Comments (11)

  1. Bob

    WLFS has a long way to go to catch up with some other free programs. Its plus points are that it can record individual activity and can be set up for the same user on multiple machines, and also that the activity can be viewed remotely (eg from the office while the kids are at home). They can also request access via an email request to specific sites.

    What I find lacking is the very poor level of site classification, and the lack of a temporary over-ride function. I combine WLFS with K9 Web protection and find the two together work very well. K9 has more categorisation, time-out settings for attempted violations, time limits for web access within PC access, more detailed logging etc

  2. Carl

    OpenDNS is a free content filtering service which is a good complement to Windows Parental Control.

  3. Trucchi computer

    Wow!! ;) Thank you for the article!! ;)

  4. Bob

    @Carl – I’ve just discovered this based on another How-to article – this also has the great advantage of locking down iphones, PS3’s etc which are otherwise difficult to control – a must for responsible parents with teenagers!

  5. Rakesh

    Really helpful

  6. Louis

    I would like to add web filter control to my win 7 just like the one in win vista home that I already have? I want it to work both online and offline. How?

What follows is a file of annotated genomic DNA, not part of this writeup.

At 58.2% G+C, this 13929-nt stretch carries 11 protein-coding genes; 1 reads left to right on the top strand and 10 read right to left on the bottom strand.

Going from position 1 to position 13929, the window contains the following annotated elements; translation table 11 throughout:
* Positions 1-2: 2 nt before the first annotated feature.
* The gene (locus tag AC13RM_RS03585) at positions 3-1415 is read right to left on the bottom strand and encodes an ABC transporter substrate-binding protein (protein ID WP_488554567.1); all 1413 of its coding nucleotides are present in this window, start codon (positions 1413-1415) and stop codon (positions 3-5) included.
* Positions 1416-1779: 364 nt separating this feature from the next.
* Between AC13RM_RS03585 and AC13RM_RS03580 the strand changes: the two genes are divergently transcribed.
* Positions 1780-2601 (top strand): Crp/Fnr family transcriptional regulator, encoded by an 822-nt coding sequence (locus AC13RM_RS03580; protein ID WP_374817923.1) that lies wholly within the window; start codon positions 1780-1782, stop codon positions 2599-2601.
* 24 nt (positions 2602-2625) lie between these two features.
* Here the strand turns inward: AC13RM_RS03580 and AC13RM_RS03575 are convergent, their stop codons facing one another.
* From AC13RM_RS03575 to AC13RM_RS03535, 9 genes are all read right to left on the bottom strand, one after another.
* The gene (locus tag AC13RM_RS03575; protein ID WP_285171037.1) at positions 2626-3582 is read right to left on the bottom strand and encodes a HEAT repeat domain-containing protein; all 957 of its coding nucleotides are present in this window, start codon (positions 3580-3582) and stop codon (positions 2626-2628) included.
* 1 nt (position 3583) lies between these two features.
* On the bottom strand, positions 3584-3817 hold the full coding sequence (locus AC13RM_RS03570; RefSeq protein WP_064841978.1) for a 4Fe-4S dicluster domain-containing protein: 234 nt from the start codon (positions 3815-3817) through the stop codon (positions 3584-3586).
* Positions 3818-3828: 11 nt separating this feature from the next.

7. haney nalaunan

    i can’t understand
    but it’s easy ;)

  8. Alicia

    I can’t get parental controls for a new user account I set up for a child. I can do everything up to clicking on the user account of the child but then the options for setting time limits etc just don’t appear. All that comes up is Windows Live Family Safety. I don’t want to sign up for this yet. My administrator account has a password but I haven’t put a password on the child’s account.

  9. JohnnyB

    A bit naff really. My daughter is 14, I don’t really mind too much what she views on the internet or what she chooses to install on her PC, as such she has an Administrator account. I do however, want to restrict when she uses the internet (caught her once at 3am on a school night!!). But the ‘Time Restrictions’ feature can only be applied to basic user accounts. Problem now is everytime she wants to install/do anything I have to go upstairs and enter a password…. I think I’ll just give her back her admin account and return to going out to the garage and manually unplug her connection every night.

  10. Ricky

    It is wrong for Microsoft to require me to log into *their* servers in order to limit what sites my child can access. We used to have a simple white list of sites they could visit, and now I can’t do that. It’s none of Microsoft’s business, and I should not be required to use their servers to get simple web filtering. What marketing ninkompoop at made that decision!?

  11. Ashley

    My brother is saying that the activity reports my mom is seeing says he’s going on facebook when he is not. Could the activity report be mistaken?